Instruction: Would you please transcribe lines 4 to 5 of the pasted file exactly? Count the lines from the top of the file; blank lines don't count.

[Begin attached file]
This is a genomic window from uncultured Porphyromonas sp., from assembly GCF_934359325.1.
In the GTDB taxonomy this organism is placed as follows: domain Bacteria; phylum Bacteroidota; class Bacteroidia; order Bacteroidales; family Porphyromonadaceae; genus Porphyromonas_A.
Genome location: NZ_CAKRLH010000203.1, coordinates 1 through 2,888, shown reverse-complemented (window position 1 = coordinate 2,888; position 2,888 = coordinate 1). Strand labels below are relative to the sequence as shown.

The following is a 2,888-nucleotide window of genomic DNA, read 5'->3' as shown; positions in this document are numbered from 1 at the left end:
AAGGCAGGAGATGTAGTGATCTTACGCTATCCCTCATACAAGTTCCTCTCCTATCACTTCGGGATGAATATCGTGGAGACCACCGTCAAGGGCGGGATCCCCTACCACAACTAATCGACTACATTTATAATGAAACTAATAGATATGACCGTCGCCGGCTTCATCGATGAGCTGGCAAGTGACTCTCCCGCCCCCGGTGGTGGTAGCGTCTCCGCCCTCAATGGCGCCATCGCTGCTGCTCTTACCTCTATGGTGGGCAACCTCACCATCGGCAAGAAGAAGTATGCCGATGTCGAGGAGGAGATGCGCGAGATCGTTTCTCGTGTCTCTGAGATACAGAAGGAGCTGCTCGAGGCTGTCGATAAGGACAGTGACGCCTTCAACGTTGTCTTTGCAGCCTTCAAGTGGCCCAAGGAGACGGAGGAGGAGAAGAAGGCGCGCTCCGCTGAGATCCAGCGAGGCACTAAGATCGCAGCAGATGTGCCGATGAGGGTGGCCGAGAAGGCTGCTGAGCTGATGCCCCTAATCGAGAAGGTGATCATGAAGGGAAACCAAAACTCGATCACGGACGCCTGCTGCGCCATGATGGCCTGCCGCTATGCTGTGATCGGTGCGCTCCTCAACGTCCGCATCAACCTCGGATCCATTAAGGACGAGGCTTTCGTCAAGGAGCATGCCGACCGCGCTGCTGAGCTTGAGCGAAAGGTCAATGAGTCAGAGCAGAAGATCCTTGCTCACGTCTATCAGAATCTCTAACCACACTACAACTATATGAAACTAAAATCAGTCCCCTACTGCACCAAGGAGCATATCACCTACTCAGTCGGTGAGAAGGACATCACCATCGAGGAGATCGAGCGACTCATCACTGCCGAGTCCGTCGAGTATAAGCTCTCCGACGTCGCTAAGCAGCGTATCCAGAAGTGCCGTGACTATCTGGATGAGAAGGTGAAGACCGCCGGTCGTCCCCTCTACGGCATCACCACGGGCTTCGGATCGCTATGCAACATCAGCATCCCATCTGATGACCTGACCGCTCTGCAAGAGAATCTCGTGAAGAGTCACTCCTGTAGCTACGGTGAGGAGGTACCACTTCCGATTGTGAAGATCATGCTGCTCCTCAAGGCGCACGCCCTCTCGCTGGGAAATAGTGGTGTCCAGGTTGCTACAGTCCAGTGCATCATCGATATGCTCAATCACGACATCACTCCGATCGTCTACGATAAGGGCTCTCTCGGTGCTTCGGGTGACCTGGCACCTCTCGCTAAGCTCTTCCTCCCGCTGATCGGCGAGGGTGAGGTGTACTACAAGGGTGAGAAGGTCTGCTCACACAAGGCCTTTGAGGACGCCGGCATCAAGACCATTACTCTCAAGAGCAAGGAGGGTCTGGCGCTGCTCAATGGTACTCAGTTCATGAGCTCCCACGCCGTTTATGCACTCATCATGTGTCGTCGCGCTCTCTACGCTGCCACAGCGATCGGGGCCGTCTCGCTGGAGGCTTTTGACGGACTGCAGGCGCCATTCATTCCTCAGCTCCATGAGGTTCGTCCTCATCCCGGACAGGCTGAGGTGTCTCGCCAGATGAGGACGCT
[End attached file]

The following is a 2,888-nucleotide window of genomic DNA, read 5'->3' as shown; positions in this document are numbered from 1 at the left end:
AAGGCAGGAGATGTAGTGATCTTACGCTATCCCTCATACAAGTTCCTCTCCTATCACTTCGGGATGAATATCGTGGAGACCACCGTCAAGGGCGGGATCCCCTACCACAACTAATCGACTACATTTATAATGAAACTAATAGATATGACCGTCGCCGGCTTCATCGATGAGCTGGCAAGTGACTCTCCCGCCCCCGGTGGTGGTAGCGTCTCCGCCCTCAATGGCGCCATCGCTGCTGCTCTTACCTCTATGGTGGGCAACCTCACCATCGGCAAGAAGAAGTATGCCGATGTCGAGGAGGAGATGCGCGAGATCGTTTCTCGTGTCTCTGAGATACAGAAGGAGCTGCTCGAGGCTGTCGATAAGGACAGTGACGCCTTCAACGTTGTCTTTGCAGCCTTCAAGTGGCCCAAGGAGACGGAGGAGGAGAAGAAGGCGCGCTCCGCTGAGATCCAGCGAGGCACTAAGATCGCAGCAGATGTGCCGATGAGGGTGGCCGAGAAGGCTGCTGAGCTGATGCCCCTAATCGAGAAGGTGATCATGAAGGGAAACCAAAACTCGATCACGGACGCCTGCTGCGCCATGATGGCCTGCCGCTATGCTGTGATCGGTGCGCTCCTCAACGTCCGCATCAACCTCGGATCCATTAAGGACGAGGCTTTCGTCAAGGAGCATGCCGACCGCGCTGCTGAGCTTGAGCGAAAGGTCAATGAGTCAGAGCAGAAGATCCTTGCTCACGTCTATCAGAATCTCTAACCACACTACAACTATATGAAACTAAAATCAGTCCCCTACTGCACCAAGGAGCATATCACCTACTCAGTCGGTGAGAAGGACATCACCATCGAGGAGATCGAGCGACTCATCACTGCCGAGTCCGTCGAGTATAAGCTCTCCGACGTCGCTAAGCAGCGTATCCAGAAGTGCCGTGACTATCTGGATGAGAAGGTGAAGACCGCCGGTCGTCCCCTCTACGGCATCACCACGGGCTTCGGATCGCTATGCAACATCAGCATCCCATCTGATGACCTGACCGCTCTGCAAGAGAATCTCGTGAAGAGTCACTCCTGTAGCTACGGTGAGGAGGTACCACTTCCGATTGTGAAGATCATGCTGCTCCTCAAGGCGCACGCCCTCTCGCTGGGAAATAGTGGTGTCCAGGTTGCTACAGTCCAGTGCATCATCGATATGCTCAATCACGACATCACTCCGATCGTCTACGATAAGGGCTCTCTCGGTGCTTCGGGTGACCTGGCACCTCTCGCTAAGCTCTTCCTCCCGCTGATCGGCGAGGGTGAGGTGTACTACAAGGGTGAGAAGGTCTGCTCACACAAGGCCTTTGAGGACGCCGGCATCAAGACCATTACTCTCAAGAGCAAGGAGGGTCTGGCGCTGCTCAATGGTACTCAGTTCATGAGCTCCCACGCCGTTTATGCACTCATCATGTGTCGTCGCGCTCTCTACGCTGCCACAGCGATCGGGGCCGTCTCGCTGGAGGCTTTTGACGGACTGCAGGCGCCATTCATTCCTCAGCTCCATGAGGTTCGTCCTCATCCCGGACAGGCTGAGGTGTCTCGCCAGATGAGGACGCT